As you may have noticed, I'm a fan of artsy Flash games. The freedom of indie projects gives programmers a chance to convey a message alongside good game play, and I always find those messages interesting, regardless of what they're saying.
I just wish I knew what Gyossait was saying.
This game... is messed up. And even though I chose a worthy title for a Halloween game in Rebuild, Gyossait is the game I SHOULD have reviewed on October 31. Trust me.
Okay. So. I'm not entirely sure what happens in Gyossait, but I'll take a stab in the dark anyway. AS FAR AS I CAN TELL, Gyossait is the tale of Oyeatia, the god of mankind, and his lost love Gyossait. Ignoring his responsibilities as a god, Oyeatia sheds his divine body and returns to the Earth to find Gyossait...
... only to find Earth all messed up, because Gyossait's influence is poisoning the landscape.
Sounds straightforward, I guess, but even with the small blurb on Newgrounds.com about the game you'll still have a hell of a time figuring out what's going on, as Gyossait's narrative plays out through a series of creepy scenes and cryptic messages that are embedded into the landscape, like so:
Sure, that's cool. I dig.
Does this approach work? Yes. If nothing else, it sets the tone for what's meant to be a creepy-ass game, and though I'm not easily unnerved by video games I know a lot of other players will find Gyossait thoroughly disconcerting.
Oh yeah, it's also a side-scrolling, running and jumping and (occasionally) shooting game. There's that too.
The story is the important part of Gyossait, and since you have unlimited lives winning the game is a sure thing with enough mucking about, but the controls still play a crucial role in expediting your journey through this landscape.
Unfortunately, the controls are probably the weakest part of Gyossait. They aren't HORRIBLE, but your little god has a tendency to drift a bit when he moves, often leading to cruel, unfair deaths when you run into pits or enemies. On the plus side, however, the controls are very simple - run around, hit up for jumping, hit down to use your shield or fire your gun when you get one - and even with some hitches, getting around won't be too difficult.
As heavily stressed before, Gyossait is a strange, strange game. Earth has taken a turn for the surreal, complete with crimson skies, trees with eyeballs and giant heads that mock you for trying to reunite with your love.
I'm pretty sure you're in Hell at this point, but in Gyossait it's hard to tell.
Gyossait is pure SNES-era gaming when it comes to graphics. The backgrounds are gorgeous, and the sprites, though small, are surprisingly expressive... and, yeah, creepy. Part of this stems from the fact that you can't really be sure who's an enemy and who's just an innocent bystander until you walk by them... and that occasionally changes, so be wary of everyone.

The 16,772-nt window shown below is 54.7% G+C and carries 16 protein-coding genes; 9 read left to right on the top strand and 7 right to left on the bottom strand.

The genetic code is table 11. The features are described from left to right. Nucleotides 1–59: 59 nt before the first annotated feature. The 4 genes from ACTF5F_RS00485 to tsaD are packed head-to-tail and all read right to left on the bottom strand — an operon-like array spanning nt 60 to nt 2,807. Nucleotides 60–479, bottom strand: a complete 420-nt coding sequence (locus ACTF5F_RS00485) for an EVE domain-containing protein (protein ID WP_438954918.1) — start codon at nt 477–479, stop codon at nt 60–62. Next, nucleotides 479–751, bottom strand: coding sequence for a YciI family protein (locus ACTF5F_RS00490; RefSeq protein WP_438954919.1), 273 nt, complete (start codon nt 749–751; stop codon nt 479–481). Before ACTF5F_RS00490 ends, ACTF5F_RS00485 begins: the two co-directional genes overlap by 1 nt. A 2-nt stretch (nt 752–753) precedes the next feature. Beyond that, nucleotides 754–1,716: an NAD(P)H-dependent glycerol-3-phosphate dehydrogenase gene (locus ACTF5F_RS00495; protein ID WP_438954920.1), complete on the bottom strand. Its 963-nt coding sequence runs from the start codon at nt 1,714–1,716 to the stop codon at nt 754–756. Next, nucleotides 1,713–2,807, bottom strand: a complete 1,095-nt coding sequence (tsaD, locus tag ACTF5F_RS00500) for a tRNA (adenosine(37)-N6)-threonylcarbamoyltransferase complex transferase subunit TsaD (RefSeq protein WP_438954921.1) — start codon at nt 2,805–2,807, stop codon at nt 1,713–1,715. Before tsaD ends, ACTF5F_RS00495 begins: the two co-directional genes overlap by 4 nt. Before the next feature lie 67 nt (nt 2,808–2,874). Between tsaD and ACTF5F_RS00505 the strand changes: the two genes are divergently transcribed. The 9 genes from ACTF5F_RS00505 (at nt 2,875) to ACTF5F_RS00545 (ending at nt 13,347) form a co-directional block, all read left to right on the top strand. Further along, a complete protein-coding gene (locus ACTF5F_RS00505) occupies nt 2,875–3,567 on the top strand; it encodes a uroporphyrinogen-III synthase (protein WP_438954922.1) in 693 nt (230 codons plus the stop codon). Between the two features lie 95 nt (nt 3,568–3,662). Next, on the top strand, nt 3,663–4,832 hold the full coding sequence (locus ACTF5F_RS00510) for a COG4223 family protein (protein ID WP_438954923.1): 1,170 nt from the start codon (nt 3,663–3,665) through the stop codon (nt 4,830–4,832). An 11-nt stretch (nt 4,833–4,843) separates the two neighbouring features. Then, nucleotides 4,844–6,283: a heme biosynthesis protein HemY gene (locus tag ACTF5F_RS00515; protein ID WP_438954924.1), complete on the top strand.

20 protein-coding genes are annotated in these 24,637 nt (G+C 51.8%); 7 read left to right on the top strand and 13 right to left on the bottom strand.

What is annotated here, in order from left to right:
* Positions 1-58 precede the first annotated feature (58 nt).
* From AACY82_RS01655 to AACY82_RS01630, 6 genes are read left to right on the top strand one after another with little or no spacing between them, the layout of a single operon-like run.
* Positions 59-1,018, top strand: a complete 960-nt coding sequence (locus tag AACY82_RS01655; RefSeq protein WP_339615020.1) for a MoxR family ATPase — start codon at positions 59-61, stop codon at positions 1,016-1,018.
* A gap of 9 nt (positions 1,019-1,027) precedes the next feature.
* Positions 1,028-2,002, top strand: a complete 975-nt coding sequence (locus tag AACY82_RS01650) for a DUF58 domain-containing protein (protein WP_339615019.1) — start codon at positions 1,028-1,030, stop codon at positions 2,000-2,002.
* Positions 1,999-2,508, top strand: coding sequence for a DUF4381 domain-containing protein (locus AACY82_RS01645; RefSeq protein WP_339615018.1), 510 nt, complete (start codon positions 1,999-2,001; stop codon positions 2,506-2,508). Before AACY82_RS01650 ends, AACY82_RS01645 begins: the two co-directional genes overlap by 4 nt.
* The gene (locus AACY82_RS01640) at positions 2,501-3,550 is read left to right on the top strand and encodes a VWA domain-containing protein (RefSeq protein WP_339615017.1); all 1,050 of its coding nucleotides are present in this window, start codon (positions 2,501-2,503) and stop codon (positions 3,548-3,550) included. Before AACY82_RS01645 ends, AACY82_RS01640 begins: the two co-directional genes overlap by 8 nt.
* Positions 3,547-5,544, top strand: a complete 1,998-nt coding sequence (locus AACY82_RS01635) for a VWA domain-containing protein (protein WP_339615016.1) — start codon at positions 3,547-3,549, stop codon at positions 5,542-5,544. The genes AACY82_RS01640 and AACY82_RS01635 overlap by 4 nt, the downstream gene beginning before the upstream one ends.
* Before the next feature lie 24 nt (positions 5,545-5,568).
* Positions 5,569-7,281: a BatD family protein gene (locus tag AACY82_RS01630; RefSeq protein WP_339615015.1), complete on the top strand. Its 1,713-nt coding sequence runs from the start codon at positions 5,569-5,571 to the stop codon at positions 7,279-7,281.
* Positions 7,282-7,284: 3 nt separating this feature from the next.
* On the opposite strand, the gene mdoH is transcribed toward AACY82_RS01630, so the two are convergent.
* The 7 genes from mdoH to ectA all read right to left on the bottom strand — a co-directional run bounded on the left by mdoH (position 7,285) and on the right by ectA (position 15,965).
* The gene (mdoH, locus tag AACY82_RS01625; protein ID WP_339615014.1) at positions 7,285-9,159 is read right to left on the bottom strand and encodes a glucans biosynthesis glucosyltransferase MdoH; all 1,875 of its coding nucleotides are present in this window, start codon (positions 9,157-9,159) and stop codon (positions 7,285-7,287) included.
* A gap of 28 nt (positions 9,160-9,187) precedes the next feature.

Looking at you, shifty knife women.
If there's one downside to the graphics, it's the occasional ambiguity in the landscape. Because Gyossait is cast primarily in blacks, blues, reds and greys, some platforms blend into the background... and some backgrounds look like platforms. Be careful when jumping.
The graphics of Gyossait aren't the end-all be-all of atmosphere, however, as this game relies heavily on sound effects to set the proper mood. Gyossait is like so many other horror games in that its background music is more a collection of unnerving sounds and horrifying tones than it is actual music, and all of them are suitably insane. There is SOME music in here, and it's quite good, but most of the time you'll be wandering around in a screaming landscape. Quite diverse for a browser-based title, and overall well done.
You're a god in Gyossait. Consequently, you have as many lives as you want, and though you can die in a single hit you'll respawn every time. Winning is a matter of patience and time, and so it's difficult to give Gyossait a challenge rating, because you WILL win. Eventually.
That said, some parts of Gyossait can be tricky. There are plenty of enemies to circumvent, and the platform hopping portions can prove somewhat irksome if you don't master the jumping in a hurry. There are also some light item-collecting elements to Gyossait, though these puzzles are quite basic, and barely add to the challenge.
Oh yeah, and bosses. There are a couple of those. Your unlimited lives make beating them a moot point, however, so don't worry so much if you suck at boss battles.
Gyossait is a good, polished piece of Flash, but I don't know if I'd say it's fun, and I'd almost hesitate to call it a 'traditional' game. It is, instead, an experience - and one you're not likely to forget any time soon.
(Oh, and do as the game suggests and play in a darkened room with no distractions. Trust me.)